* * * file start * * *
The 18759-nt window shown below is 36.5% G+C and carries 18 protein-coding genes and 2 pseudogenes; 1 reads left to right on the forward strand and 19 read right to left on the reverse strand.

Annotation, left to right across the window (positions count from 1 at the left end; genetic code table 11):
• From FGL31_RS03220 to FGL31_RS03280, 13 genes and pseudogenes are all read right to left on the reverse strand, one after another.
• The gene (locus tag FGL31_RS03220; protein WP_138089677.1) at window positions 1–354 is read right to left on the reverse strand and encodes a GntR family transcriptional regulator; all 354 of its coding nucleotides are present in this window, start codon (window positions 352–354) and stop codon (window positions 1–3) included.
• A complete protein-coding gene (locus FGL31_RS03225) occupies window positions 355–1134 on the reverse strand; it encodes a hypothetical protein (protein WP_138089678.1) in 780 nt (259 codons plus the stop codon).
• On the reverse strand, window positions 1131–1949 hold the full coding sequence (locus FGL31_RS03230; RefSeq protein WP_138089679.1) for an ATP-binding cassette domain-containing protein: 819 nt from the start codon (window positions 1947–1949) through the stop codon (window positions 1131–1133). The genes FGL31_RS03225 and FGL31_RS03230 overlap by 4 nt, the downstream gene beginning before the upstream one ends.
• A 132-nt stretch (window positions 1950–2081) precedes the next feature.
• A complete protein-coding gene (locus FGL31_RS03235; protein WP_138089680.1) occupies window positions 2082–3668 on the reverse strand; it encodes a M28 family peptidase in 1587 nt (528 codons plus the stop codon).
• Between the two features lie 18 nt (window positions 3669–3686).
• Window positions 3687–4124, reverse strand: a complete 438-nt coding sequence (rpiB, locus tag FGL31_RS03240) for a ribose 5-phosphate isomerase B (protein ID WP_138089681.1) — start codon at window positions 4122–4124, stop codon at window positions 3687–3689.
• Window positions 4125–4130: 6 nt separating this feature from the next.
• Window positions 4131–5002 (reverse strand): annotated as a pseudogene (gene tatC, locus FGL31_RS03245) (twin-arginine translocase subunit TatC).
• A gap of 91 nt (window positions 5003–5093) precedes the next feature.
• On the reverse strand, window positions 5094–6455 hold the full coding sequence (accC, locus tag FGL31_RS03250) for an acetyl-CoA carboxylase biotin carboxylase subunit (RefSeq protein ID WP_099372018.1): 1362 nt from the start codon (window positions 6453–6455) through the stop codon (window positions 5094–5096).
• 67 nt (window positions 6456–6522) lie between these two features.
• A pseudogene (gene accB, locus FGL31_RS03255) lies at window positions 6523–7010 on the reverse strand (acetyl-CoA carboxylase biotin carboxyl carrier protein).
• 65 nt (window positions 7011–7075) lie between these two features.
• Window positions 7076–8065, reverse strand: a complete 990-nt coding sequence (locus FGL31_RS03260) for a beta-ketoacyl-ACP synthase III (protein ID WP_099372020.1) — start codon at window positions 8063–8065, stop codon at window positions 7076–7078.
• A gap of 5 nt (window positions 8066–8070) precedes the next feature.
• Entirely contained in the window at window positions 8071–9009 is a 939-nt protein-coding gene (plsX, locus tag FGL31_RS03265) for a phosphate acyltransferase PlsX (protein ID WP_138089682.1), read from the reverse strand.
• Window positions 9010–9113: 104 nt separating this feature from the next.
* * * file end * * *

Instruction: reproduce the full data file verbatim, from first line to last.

The 18759-nt window shown below is 36.5% G+C and carries 18 protein-coding genes and 2 pseudogenes; 1 reads left to right on the forward strand and 19 read right to left on the reverse strand.

Annotation, left to right across the window (positions count from 1 at the left end; genetic code table 11):
• From FGL31_RS03220 to FGL31_RS03280, 13 genes and pseudogenes are all read right to left on the reverse strand, one after another.
• The gene (locus tag FGL31_RS03220; protein WP_138089677.1) at window positions 1–354 is read right to left on the reverse strand and encodes a GntR family transcriptional regulator; all 354 of its coding nucleotides are present in this window, start codon (window positions 352–354) and stop codon (window positions 1–3) included.
• A complete protein-coding gene (locus FGL31_RS03225) occupies window positions 355–1134 on the reverse strand; it encodes a hypothetical protein (protein WP_138089678.1) in 780 nt (259 codons plus the stop codon).
• On the reverse strand, window positions 1131–1949 hold the full coding sequence (locus FGL31_RS03230; RefSeq protein WP_138089679.1) for an ATP-binding cassette domain-containing protein: 819 nt from the start codon (window positions 1947–1949) through the stop codon (window positions 1131–1133). The genes FGL31_RS03225 and FGL31_RS03230 overlap by 4 nt, the downstream gene beginning before the upstream one ends.
• A 132-nt stretch (window positions 1950–2081) precedes the next feature.
• A complete protein-coding gene (locus FGL31_RS03235; protein WP_138089680.1) occupies window positions 2082–3668 on the reverse strand; it encodes a M28 family peptidase in 1587 nt (528 codons plus the stop codon).
• Between the two features lie 18 nt (window positions 3669–3686).
• Window positions 3687–4124, reverse strand: a complete 438-nt coding sequence (rpiB, locus tag FGL31_RS03240) for a ribose 5-phosphate isomerase B (protein ID WP_138089681.1) — start codon at window positions 4122–4124, stop codon at window positions 3687–3689.
• Window positions 4125–4130: 6 nt separating this feature from the next.
• Window positions 4131–5002 (reverse strand): annotated as a pseudogene (gene tatC, locus FGL31_RS03245) (twin-arginine translocase subunit TatC).
• A gap of 91 nt (window positions 5003–5093) precedes the next feature.
• On the reverse strand, window positions 5094–6455 hold the full coding sequence (accC, locus tag FGL31_RS03250) for an acetyl-CoA carboxylase biotin carboxylase subunit (RefSeq protein ID WP_099372018.1): 1362 nt from the start codon (window positions 6453–6455) through the stop codon (window positions 5094–5096).
• 67 nt (window positions 6456–6522) lie between these two features.
• A pseudogene (gene accB, locus FGL31_RS03255) lies at window positions 6523–7010 on the reverse strand (acetyl-CoA carboxylase biotin carboxyl carrier protein).
• 65 nt (window positions 7011–7075) lie between these two features.
• Window positions 7076–8065, reverse strand: a complete 990-nt coding sequence (locus FGL31_RS03260) for a beta-ketoacyl-ACP synthase III (protein ID WP_099372020.1) — start codon at window positions 8063–8065, stop codon at window positions 7076–7078.
• A gap of 5 nt (window positions 8066–8070) precedes the next feature.
• Entirely contained in the window at window positions 8071–9009 is a 939-nt protein-coding gene (plsX, locus tag FGL31_RS03265) for a phosphate acyltransferase PlsX (protein ID WP_138089682.1), read from the reverse strand.
• Window positions 9010–9113: 104 nt separating this feature from the next.